The real consonant digraphs in Ánagin are ny, gh, hr and rs. They are pronounced respectively as [ɲ], [ɣ], [ɾ] or [ʁ] or [hɾ], and [ʒ] (some linguists have argued that rs is pronounced more like [ʑ], but this view is not generally accepted). It should be kept in mind, however, that the presence of these three digraphs is relatively rare. Furthermore, there is the digraph cs that can only be found in a very small amount of words used only on the islands of Hátsobnekh, Dzátsanē and Bwáwen. It is similar to a long c [t͡ʃ], thus: [t͡ʃː]. The standard Ánagin equivalents of these words are written with c, ts or s.

VowelsEdit

Front Central Back
High i u
High-mid e o
Low-mid ɛ ɔ
Low æ a ɑ

Above are the vowels present in Ánagin. Noted should be that /i/ and /æ/ are relatively rare vowels.

When it comes to dialects, there are some deviations from the standard pronounciation of the vowels. On the islands west of Vónadar, Úskata and Trēábo, /e/ is pronounced [eɪ], /æ/ is pronounced [e], and /ɑ/ becomes [ɛ]. On Batárn, /i/ is often realised as [u] and a few other regional dialects have [ɨː] or [ʏ] (the latter being significantly less common and only found on the Kvatanáka plateau of the northeast of Tánagwer) for /i/.

Aspiration and palatalisationEdit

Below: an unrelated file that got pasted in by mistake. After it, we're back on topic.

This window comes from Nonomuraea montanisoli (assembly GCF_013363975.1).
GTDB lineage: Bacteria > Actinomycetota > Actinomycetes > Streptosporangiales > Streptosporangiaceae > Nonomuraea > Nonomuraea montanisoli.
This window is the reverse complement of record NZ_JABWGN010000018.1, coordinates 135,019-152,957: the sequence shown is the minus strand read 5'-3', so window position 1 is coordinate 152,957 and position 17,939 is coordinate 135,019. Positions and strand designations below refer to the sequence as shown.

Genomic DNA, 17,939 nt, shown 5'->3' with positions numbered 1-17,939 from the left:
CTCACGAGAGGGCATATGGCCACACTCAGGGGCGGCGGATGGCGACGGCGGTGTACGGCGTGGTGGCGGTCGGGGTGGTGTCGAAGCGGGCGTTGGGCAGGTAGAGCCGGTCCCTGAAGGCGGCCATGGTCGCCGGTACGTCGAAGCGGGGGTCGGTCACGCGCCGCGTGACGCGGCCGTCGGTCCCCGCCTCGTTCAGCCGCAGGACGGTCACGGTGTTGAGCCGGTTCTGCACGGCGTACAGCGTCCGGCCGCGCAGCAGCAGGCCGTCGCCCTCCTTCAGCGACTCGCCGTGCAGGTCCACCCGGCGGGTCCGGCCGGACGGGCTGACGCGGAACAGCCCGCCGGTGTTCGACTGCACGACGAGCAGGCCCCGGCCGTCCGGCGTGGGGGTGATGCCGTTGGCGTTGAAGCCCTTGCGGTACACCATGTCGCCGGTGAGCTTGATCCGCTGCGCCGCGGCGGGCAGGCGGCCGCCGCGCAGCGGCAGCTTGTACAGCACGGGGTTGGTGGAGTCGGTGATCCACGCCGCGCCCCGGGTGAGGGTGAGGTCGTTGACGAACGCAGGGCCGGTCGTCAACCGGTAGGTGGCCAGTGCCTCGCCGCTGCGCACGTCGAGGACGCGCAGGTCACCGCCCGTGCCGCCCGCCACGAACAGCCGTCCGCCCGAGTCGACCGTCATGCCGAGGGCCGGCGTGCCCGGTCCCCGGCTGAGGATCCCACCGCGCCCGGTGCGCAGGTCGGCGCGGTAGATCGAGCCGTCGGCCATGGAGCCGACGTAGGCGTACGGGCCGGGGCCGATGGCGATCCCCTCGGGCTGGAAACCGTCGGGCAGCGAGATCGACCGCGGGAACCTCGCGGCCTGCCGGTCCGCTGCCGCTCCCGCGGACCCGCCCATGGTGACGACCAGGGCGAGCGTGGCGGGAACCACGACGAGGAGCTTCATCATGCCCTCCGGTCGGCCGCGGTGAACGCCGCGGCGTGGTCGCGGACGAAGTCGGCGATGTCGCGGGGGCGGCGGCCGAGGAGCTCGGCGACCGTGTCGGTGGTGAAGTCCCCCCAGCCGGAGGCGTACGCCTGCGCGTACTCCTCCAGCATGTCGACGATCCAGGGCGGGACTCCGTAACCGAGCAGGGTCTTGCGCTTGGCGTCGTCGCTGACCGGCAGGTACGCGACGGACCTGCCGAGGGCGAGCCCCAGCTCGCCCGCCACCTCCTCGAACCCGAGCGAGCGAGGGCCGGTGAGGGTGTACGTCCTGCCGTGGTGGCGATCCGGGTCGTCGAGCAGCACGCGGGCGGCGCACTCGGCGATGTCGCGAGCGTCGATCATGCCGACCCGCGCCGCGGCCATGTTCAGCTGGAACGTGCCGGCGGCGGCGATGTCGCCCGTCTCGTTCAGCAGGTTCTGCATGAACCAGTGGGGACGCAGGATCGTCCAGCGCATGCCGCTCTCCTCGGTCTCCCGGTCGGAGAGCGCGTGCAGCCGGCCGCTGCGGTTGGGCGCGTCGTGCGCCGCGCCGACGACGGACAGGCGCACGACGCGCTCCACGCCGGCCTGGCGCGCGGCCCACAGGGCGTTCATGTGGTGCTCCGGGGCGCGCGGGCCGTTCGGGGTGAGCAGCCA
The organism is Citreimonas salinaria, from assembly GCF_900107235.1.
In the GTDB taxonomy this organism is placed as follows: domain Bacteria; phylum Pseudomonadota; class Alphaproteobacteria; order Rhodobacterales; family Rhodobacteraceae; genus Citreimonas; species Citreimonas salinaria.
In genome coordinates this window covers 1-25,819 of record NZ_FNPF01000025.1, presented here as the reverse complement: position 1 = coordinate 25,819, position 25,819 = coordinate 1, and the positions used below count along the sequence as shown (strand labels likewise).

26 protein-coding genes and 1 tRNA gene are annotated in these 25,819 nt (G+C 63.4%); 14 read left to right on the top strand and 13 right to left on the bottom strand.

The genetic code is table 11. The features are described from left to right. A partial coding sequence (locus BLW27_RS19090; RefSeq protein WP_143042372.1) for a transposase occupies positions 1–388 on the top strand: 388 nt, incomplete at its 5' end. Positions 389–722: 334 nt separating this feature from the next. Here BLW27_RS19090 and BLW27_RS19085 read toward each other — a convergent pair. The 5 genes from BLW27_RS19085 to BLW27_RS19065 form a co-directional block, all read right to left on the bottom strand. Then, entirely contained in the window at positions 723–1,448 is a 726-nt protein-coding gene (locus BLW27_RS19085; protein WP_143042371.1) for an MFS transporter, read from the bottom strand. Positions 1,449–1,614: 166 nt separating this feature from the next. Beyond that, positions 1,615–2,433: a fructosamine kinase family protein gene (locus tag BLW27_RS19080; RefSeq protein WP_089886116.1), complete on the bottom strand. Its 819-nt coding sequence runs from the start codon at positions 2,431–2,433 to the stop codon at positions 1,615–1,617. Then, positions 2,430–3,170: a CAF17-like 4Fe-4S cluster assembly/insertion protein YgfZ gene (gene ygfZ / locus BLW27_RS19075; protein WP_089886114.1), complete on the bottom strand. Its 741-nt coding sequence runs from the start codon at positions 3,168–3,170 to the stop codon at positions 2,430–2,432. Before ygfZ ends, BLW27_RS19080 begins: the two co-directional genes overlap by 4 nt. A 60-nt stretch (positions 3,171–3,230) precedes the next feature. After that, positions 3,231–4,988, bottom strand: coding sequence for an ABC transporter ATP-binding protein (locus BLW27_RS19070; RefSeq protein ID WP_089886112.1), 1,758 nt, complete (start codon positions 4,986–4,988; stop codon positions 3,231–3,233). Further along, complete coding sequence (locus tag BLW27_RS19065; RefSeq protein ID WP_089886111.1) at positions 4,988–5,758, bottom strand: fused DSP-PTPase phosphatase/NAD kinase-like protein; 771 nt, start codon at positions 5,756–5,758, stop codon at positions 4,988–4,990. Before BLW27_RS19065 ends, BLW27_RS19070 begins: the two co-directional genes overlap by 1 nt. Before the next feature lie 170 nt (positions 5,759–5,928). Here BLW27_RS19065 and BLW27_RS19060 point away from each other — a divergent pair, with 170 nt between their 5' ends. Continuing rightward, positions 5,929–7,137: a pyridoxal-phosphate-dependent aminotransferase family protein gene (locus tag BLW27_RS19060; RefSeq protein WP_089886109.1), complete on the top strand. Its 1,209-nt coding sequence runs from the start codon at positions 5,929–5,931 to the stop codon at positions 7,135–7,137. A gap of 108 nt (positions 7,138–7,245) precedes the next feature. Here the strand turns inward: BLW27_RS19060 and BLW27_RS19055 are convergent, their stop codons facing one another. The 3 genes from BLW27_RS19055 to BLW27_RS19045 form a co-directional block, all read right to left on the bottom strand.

In Ánagin, certain vowels can be either aspirated or palatalised. The vowels u and o (see the orthography section below) can be aspirated. This usually occurs at the beginning of a word; medial aspiration is seldom. Aspiration is indicated as Ŭ and ŭ, and Ŏ and ŏ. Traditionally, a breve is used, but alternatively, the use of a caron (also known as háček, inverted circumflex or wedge) is permitted too. As for aspiration, one can easily notice the similarity with Ancient Greek. The breve is similar to the rough breathing mark (dasía in Ancient Greek, or spiritus asper in Latin) used in the ancient language of our world. An important note is that an Ánagin word can start with hu- or ho- too. This is almost similar to ŏ and ŭ; this is a clear example of redundancy in the Ánagin language. A few linguists have argued that hu and ho are pronounced [ɦu], and [ɦo] or [ɦɔ], whereas ŭ and ŏ would be [hu], and [ho] or [hɔ], respectively. However, speakers of Ánagin do not notice, nor acknowledge this difference. For them, there is no difference between [ɦ] and [h], hence they are allophones. Besides, an aspirated vowel can be the vowel to be stressed in a word. In this case, no acute accent is put on any vowel in the word; one should gather from the absence of the acute accent marking the stress, that the aspirated vowel with a breve on top is stressed.